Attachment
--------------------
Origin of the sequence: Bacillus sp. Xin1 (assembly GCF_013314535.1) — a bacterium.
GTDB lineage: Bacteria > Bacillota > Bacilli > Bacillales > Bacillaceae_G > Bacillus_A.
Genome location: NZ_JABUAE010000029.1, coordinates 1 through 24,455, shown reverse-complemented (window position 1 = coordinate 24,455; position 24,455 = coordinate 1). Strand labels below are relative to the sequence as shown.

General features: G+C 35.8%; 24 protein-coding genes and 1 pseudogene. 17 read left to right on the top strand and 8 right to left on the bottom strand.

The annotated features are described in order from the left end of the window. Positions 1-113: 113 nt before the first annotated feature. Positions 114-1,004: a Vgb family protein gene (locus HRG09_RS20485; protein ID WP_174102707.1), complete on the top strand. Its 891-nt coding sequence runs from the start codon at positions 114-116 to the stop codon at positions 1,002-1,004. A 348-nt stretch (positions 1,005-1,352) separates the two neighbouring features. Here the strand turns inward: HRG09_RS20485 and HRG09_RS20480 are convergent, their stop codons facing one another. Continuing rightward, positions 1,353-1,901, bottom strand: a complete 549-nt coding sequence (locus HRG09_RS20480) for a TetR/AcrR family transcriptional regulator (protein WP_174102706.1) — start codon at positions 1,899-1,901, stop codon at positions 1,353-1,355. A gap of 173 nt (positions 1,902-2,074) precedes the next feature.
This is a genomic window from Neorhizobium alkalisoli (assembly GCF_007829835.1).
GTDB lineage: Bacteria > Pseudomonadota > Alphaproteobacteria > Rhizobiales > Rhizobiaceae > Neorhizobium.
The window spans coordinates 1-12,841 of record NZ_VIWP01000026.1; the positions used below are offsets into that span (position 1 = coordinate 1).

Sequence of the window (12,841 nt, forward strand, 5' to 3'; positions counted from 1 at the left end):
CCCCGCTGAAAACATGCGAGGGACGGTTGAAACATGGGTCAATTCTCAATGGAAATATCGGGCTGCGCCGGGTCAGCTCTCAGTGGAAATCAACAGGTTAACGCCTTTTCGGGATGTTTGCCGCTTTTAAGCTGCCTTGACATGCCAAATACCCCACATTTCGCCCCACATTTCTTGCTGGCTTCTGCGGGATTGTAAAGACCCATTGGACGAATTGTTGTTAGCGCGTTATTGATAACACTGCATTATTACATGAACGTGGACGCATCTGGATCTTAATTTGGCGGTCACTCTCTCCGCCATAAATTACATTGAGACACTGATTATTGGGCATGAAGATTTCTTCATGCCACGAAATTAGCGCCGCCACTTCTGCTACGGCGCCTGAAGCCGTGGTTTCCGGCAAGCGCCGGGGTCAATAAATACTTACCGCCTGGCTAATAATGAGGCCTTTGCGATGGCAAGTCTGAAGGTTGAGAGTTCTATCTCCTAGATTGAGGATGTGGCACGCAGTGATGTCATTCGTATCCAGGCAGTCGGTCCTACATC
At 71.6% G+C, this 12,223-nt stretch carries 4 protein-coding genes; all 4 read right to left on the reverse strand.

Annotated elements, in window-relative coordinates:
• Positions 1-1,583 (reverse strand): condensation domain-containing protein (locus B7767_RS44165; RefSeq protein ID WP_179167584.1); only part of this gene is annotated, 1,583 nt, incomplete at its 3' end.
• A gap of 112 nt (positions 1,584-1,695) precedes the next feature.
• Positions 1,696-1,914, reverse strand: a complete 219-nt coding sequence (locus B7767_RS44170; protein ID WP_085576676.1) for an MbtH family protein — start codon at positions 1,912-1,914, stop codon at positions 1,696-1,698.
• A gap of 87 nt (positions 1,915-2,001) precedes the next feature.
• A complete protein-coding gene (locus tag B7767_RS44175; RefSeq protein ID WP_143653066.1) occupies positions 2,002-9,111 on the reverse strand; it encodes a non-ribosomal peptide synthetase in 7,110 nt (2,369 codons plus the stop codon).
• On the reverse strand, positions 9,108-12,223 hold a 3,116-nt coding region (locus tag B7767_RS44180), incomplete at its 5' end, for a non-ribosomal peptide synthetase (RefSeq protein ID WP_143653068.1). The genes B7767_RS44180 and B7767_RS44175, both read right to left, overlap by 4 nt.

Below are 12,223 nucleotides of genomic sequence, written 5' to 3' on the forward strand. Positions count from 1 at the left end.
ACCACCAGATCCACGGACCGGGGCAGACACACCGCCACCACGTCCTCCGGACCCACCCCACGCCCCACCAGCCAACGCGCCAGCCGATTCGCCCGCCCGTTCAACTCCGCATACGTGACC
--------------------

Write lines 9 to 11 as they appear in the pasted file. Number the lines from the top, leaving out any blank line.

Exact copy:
Sequence of the window (12,841 nt, forward strand, 5' to 3'; positions counted from 1 at the left end):
CCCCGCTGAAAACATGCGAGGGACGGTTGAAACATGGGTCAATTCTCAATGGAAATATCGGGCTGCGCCGGGTCAGCTCTCAGTGGAAATCAACAGGTTAACGCCTTTTCGGGATGTTTGCCGCTTTTAAGCTGCCTTGACATGCCAAATACCCCACATTTCGCCCCACATTTCTTGCTGGCTTCTGCGGGATTGTAAAGACCCATTGGACGAATTGTTGTTAGCGCGTTATTGATAACACTGCATTATTACATGAACGTGGACGCATCTGGATCTTAATTTGGCGGTCACTCTCTCCGCCATAAATTACATTGAGACACTGATTATTGGGCATGAAGATTTCTTCATGCCACGAAATTAGCGCCGCCACTTCTGCTACGGCGCCTGAAGCCGTGGTTTCCGGCAAGCGCCGGGGTCAATAAATACTTACCGCCTGGCTAATAATGAGGCCTTTGCGATGGCAAGTCTGAAGGTTGAGAGTTCTATCTCCTAGATTGAGGATGTGGCACGCAGTGATGTCATTCGTATCCAGGCAGTCGGTCCTACATC
At 71.6% G+C, this 12,223-nt stretch carries 4 protein-coding genes; all 4 read right to left on the reverse strand.